USSF-67 | Falcon Heavy

Featured image credit: SpaceX
Launch Window
(Subject to change)

NET January 14, 2022 – 22:51 UTC | 17:51 EST

Mission Name


Launch Provider
(What rocket company is launching it?)


(Who’s paying for this?)

United States Space Force (USSF)


Falcon Heavy, B1064-2, B1070-1, B1065-2

Launch Location

Launch Complex 39A (LC-39A), Kennedy Space Center, Florida, USA

Payload mass

Between 2,700 kg and 5,700 kg

Where are the satellites going?

GEO, the exact longitude is unknown

Will they be attempting to recover the first stage?

Yes (side boosters) and no (center core)

Where will the first stage land?

The two side boosters will land at Landing Zone 1 and Landing Zone 2

Will they be attempting to recover the fairings?

The fairing halves will be recovered from the water by recovery ship TBD.

Are these fairings new?


How’s the weather looking?

Weather is currently 80% GO for launch (as of January 11, 2023 – 13:00 UTC)

This will be the:

– 5th Falcon Heavy launch
– 2nd flight for the side boosters B1064 and B1065
– 164th and 165th booster landing if successful
– 90th and 91st consecutive landing (a record)

– 208th overall SpaceX mission
– 4th launch for SpaceX in 2023
– 60th SpaceX launch from 
– 8th orbital launch attempt of 2022

Where to watch

Official livestream

Tim Dodd, the Everyday Astronaut, will be streaming at around T-30 minutes; come ask questions and join the conversation live!

What Does All This Mean?

USSF-67 is classified mission for the United States Space Force lifting off from Launch Complex 39A at the Kennedy Space Center in Florida, USA. USSF-67 will be inserted directly into a GEO by SpaceX’s Falcon Heavy, which will fly for the fifth time in total and the first time this year.

USSF-67 Mission

While the exact payload manifest for this launch is unclear, USSF-67 contains multiple payloads hosted on the LDPE-3A satellite bus and the Continuous Broadcast Augmenting SATCOM 2 (CBAS 2), which will be directly inserted into a geostationary orbit (GEO). The main payload, CBAS 2, is a military communications satellite. It is unclear though at what longitude it will be inserted. The other payloads are CubeSats and small satellites that hitch a ride to GEO and will either be deployed by Northrop Grumman’s Long Duration Propulsive ESPA, or short LDPE, or stay attached to it.

Continuous Broadcast Augmenting SATCOM (CBAS)

Weighing about 2,000 to 3,000 kg, the Continuous Broadcast Augmenting SATCOM 2, or short CBAS 2, is the second CBAS satellite to launch after the first one which took off back in April of 2018 on an Atlas V 551. CBAS 2 is a military communications and relay satellite designed to ensure communication between commanders and senior government leaders. Due to the classified nature of this mission and satellite, there is no available info on either the satellite, the manufacturer or further mission details.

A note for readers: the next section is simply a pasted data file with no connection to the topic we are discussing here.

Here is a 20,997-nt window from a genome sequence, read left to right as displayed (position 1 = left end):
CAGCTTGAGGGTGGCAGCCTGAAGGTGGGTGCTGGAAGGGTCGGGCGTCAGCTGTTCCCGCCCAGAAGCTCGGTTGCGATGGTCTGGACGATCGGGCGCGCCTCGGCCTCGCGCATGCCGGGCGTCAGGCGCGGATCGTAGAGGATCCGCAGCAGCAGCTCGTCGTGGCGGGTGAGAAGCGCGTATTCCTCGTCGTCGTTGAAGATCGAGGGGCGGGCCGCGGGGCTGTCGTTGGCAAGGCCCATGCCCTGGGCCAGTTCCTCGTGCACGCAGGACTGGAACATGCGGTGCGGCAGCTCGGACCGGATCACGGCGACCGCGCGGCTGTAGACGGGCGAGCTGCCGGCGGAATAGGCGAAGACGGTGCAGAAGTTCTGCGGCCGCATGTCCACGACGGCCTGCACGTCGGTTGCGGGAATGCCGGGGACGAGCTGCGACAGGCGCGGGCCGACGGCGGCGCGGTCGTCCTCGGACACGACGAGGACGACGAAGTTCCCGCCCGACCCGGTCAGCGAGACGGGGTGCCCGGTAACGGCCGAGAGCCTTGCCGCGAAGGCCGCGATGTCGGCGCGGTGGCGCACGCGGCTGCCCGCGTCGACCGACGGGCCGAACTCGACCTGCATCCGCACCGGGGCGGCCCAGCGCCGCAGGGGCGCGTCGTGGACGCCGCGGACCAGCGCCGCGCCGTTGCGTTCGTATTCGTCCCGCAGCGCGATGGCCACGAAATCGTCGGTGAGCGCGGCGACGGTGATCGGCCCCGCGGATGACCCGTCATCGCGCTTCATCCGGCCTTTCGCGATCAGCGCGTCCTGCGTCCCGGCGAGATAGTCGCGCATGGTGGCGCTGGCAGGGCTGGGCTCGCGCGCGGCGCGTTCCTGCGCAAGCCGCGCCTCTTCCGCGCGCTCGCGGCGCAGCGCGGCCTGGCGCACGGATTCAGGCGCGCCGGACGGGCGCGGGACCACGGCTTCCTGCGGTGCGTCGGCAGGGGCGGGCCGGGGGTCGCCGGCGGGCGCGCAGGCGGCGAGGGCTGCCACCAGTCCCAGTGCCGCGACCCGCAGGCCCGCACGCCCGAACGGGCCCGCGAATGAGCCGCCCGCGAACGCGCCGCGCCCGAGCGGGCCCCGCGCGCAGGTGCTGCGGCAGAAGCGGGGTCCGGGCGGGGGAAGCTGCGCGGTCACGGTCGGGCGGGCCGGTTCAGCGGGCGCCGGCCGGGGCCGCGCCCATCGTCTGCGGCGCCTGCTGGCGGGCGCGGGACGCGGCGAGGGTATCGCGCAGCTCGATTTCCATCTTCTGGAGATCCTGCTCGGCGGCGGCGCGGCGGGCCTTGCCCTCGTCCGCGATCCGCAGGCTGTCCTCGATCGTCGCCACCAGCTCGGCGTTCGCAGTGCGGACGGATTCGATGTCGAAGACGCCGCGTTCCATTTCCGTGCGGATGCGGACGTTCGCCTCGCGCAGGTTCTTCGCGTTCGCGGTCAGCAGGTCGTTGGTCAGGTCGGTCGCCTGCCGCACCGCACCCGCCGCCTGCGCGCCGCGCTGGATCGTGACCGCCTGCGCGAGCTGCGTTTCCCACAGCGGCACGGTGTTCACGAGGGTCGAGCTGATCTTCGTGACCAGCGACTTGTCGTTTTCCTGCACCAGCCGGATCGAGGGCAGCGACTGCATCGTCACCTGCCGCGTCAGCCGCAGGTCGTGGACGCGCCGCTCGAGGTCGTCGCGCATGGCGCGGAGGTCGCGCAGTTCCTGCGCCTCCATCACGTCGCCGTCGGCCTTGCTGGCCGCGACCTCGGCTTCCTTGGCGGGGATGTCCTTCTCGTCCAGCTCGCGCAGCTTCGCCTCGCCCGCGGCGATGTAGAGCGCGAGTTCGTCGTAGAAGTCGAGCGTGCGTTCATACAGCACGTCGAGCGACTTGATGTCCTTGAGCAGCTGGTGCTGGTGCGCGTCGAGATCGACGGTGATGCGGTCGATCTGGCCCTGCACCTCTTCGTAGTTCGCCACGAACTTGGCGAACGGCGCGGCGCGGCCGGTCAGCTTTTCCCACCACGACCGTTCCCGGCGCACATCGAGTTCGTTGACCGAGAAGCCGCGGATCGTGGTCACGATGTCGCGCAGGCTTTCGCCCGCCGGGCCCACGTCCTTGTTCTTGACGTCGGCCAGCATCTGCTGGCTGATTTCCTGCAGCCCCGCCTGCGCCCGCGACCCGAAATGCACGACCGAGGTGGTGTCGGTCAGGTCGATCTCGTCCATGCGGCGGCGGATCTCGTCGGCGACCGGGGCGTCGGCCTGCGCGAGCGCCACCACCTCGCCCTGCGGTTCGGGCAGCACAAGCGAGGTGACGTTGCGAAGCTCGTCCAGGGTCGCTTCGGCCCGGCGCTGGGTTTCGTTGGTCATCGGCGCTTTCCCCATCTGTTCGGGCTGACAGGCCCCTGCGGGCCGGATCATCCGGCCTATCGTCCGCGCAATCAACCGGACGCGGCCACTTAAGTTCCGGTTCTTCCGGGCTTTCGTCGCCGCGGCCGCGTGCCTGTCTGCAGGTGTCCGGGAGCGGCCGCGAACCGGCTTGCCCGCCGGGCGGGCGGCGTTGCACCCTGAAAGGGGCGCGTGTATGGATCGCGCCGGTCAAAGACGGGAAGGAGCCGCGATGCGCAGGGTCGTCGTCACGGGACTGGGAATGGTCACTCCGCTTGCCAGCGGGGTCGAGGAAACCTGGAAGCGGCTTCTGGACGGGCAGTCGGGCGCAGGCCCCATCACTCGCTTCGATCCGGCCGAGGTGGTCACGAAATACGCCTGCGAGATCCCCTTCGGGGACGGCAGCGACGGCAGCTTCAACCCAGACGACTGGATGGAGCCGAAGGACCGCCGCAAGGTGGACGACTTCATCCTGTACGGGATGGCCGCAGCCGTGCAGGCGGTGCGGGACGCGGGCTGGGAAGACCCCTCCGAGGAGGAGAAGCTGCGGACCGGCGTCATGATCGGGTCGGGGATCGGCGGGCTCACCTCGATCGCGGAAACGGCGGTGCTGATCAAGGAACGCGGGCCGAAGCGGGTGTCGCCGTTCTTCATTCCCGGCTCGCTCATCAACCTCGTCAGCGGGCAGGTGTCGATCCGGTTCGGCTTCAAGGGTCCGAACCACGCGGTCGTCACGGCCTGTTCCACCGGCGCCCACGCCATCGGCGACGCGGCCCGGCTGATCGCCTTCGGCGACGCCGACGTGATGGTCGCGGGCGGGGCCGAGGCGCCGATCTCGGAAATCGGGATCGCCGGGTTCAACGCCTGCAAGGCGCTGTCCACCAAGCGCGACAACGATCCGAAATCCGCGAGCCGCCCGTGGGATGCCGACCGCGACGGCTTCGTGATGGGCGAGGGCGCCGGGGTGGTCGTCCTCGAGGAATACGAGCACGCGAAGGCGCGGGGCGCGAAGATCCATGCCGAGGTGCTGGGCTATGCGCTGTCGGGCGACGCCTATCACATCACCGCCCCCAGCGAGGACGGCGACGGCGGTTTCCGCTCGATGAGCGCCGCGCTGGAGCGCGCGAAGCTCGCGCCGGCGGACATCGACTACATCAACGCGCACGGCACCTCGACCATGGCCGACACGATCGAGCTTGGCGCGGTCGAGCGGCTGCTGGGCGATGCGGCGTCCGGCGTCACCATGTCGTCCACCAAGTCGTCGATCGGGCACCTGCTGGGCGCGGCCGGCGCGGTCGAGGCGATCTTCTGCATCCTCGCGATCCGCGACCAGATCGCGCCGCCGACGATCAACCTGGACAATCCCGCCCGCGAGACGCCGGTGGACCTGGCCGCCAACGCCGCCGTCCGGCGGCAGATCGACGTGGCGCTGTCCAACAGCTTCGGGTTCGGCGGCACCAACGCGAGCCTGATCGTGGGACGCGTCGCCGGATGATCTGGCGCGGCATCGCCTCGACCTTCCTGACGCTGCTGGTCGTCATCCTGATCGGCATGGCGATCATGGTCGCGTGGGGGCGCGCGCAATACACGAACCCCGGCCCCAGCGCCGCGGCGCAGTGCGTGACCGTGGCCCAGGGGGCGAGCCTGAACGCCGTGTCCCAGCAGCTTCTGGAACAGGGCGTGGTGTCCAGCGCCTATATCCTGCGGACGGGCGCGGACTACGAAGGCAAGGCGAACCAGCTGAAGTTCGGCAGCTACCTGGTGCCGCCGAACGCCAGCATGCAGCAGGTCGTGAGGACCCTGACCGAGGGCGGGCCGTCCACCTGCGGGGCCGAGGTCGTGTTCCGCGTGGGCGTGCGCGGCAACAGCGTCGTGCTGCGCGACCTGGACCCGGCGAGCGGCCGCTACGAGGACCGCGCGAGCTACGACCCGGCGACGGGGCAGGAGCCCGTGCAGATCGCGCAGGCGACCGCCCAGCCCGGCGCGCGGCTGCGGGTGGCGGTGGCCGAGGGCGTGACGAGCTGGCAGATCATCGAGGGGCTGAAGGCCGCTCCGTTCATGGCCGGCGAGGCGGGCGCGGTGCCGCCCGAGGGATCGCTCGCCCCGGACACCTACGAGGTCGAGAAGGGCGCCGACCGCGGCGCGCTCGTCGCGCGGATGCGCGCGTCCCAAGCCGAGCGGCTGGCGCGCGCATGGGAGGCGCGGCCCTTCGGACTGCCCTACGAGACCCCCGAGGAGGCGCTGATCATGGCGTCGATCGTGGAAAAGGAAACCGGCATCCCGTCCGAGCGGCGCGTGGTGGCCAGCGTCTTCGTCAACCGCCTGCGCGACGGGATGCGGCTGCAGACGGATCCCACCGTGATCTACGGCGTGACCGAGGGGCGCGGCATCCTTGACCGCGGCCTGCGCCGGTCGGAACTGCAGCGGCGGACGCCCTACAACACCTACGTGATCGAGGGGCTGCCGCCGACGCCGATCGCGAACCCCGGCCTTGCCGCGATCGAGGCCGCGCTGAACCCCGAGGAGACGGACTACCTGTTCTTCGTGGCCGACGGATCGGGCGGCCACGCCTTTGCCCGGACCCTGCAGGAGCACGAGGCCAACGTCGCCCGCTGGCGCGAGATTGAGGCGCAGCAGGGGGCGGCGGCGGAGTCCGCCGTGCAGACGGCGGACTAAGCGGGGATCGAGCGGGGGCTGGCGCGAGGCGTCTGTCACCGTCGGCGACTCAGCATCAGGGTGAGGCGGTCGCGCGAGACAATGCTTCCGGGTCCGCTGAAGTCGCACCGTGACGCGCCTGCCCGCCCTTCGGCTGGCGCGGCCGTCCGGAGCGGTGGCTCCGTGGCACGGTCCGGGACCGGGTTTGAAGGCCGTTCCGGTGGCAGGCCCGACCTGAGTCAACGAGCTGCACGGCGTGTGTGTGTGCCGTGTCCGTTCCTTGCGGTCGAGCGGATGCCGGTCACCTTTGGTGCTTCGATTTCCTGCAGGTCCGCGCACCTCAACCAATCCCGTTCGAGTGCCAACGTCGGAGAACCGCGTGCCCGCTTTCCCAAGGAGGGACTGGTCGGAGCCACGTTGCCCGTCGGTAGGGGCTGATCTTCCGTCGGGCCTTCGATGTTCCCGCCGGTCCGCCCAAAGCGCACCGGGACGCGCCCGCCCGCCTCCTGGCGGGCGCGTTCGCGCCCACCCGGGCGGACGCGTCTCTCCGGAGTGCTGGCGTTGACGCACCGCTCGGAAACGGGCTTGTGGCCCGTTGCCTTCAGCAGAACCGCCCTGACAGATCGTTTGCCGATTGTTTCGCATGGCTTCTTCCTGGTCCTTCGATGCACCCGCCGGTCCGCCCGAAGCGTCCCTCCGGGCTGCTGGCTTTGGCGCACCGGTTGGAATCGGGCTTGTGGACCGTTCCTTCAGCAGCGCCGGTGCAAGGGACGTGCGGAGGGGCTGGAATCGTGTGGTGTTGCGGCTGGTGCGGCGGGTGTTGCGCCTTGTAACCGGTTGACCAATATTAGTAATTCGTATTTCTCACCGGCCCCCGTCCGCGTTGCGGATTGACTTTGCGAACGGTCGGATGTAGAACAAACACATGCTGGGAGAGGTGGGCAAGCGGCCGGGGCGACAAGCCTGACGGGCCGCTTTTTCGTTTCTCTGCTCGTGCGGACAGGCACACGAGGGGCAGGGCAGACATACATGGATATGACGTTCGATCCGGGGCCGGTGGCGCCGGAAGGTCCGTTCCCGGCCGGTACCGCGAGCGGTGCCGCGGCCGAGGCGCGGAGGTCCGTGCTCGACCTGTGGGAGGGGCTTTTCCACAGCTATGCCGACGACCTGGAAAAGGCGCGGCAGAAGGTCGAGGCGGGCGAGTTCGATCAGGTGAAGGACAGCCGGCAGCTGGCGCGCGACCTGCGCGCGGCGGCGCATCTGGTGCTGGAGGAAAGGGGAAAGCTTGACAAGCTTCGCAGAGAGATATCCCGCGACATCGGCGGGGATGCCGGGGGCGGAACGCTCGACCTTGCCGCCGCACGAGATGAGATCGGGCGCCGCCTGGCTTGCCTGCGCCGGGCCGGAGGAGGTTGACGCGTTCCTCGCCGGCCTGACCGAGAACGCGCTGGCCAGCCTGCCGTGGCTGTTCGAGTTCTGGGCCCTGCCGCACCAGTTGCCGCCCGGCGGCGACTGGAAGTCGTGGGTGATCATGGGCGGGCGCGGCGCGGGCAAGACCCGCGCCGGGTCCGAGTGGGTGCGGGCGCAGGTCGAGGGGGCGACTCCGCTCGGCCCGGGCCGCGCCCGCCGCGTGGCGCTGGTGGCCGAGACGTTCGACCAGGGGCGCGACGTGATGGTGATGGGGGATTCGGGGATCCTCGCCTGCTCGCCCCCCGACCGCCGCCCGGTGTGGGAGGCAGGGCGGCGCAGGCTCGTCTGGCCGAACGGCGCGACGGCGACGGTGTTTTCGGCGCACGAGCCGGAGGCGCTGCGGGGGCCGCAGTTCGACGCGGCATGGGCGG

Long Duration Propulsive ESPA

The LDPE (Long Duration Propulsive ESPA; ESPA = EELV Secondary Payload Adapter; EELV = Evolved Expendable Launch Vehicle) is serving as the ride share payload on the USSF-67 mission. The ESPA is simply a payload adapter used to help attach the LDPE to the main satellite in addition to hosting a few slots for other smallsats. However, the entire system is powered by the ESPAStar satellite bus, which is in charge of power consumption and distribution, as well as propulsion. ESPAStar has the capability to host 6 smallsat payloads totaling 1,920 kg (4,230 lb). The system is also able to provide 400 meters per second of delta-V via a hydrazine propulsion module.

Render of an ESPAStar satellite bus. (Credit: Northrop Grumman)

It is unclear how many of the six slots will be utilized on this mission, or whether the payloads will stay attached to the LDPE-3A satellite bus, or if they will be deployed.

What Is Falcon Heavy?

The Falcon Heavy is SpaceX’s partially reusable two-stage heavy-lift launch vehicle. The vehicle consists of two reusable side boosters, a reusable center core, an expendable second stage, and a pair of reusable fairing halves.

First Stage

The Falcon Heavy first stage contains 27 Merlin 1D+ sea level engines. Each booster contains nine engines. Each engine uses an open gas generator cycle and runs on RP-1 and liquid oxygen (LOx). Each engine produces 845 kN of thrust at sea level, with a specific impulse (ISP) of 285 seconds, and 934 kN in a vacuum with an ISP of 313 seconds. Compared to a normal Falcon 9 Block 5, Falcon Heavy’s first stage consists of two side boosters and a center core, with the side boosters basically being Falcon 9 boosters with a nose cone on top instead of an interstage. The center core on the other hand is a more modified booster equipped with a booster separation system and modified to handle the increased loads of three boosters.